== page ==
Donor Recognition efforts dedicated publicly to inform, excite and invite participation by every viewer is not easy to do. Saying “thank you” without seeming obligatory or impersonal, while being aimed at stirring the emotion and intent of a viewer to action is the today’s new paradigm.
We know that donor recognition plaques and program displays can no longer be about the simple display of donor lists by gift level, or about portraiture or even by thoughtfully chosen take-home gifts.
And even though fundraising personnel now expresses their love of technology as being a life saver to lists-making and quick-change, it’s not about that, either.
It must now simply be about creating memorable viewer experiences. Creative story-telling, donor and program memorabilia, easy change/refreshing of content, and viewer interaction with the presentation all serve to motivate giving and to assist in donor retention.
The world of donor recognition is changing; fundraisers AND product manufacturers are struggling to leave behind yesterday’s methods of plaque-by-plaque, disconnected donor acknowledgments. Instead, the goal is to implement memorable graphic presentations that actually engage each viewer (prospective donor). To think before you thank.
New best practices are being invented daily creating organization-specific, new philanthropy experiences by which prospective donors are stirred to action: to give or just to learn more. Inspiration to action is key.
We’ve said for years that if donor recognition is an inanimate communicator with viewers/prospects, stewardship and fundraising professionals owe it to themselves to take a moment and self-evaluate by asking themselves, ‘What are we saying via our plaques and displays?” “Are the messages being conveyed actually what we intend/need to be saying?” What would you answer to such questions?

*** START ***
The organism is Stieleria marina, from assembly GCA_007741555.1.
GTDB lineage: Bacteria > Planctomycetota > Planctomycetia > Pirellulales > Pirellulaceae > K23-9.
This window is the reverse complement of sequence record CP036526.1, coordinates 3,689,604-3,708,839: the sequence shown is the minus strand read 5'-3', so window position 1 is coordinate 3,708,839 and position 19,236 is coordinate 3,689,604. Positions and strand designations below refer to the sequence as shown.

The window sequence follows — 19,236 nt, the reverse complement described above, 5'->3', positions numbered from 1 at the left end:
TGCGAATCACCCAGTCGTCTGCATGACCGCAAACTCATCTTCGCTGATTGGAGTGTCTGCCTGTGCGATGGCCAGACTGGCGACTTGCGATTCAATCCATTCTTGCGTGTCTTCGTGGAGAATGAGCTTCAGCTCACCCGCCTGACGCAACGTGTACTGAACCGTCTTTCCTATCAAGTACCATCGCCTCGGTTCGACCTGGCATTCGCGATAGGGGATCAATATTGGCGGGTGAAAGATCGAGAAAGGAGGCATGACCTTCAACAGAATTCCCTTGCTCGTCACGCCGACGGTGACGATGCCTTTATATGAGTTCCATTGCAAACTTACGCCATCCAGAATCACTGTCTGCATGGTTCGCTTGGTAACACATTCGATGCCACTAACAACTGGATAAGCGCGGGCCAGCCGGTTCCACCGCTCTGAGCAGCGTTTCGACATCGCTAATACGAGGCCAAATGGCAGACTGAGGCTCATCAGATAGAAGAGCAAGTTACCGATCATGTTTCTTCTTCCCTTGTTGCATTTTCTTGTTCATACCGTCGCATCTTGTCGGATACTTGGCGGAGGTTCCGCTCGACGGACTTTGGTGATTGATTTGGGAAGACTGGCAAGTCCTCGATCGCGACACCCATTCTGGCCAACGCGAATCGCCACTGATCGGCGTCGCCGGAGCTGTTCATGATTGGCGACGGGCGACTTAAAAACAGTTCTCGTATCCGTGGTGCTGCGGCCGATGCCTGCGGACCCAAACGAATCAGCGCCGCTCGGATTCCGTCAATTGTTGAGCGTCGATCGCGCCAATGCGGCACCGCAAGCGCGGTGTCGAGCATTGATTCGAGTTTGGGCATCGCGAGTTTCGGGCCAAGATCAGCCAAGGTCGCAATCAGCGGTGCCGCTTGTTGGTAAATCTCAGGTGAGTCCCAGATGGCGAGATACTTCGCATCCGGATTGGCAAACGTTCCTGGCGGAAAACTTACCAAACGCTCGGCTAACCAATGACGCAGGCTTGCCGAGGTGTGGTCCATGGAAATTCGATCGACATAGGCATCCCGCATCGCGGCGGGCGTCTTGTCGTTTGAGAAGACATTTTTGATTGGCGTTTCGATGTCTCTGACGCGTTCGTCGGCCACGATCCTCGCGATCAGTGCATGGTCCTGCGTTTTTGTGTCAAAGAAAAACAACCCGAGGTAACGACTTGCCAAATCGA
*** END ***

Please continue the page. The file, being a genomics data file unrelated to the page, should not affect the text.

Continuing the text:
Written by Robin E. WilliamsFiled under Best Practices for Donor Recognition, Donor Communications, Philanthropy, Recognition Environments, Robin E. Williams, Stewardship, Think Before You Thank | Comment (0)
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This capital campaign display signifies a lost opportunity for donor recognition to communicate stewardship at its best for this organization.
Best Practices for Donor Recognition, Recognition Environments, Stewardship | Tags: Best Practices for Donor Recognition, Capital Campaign, Donor Recognition, Stewardship | Comments Off
It’s sheer size and positioning “says” too much money has been spent; too much physical space in the building was allotted to the list; and just too much “visual” attention has been given to the public presentation of a list of donors for whom this gift is/must be one of many.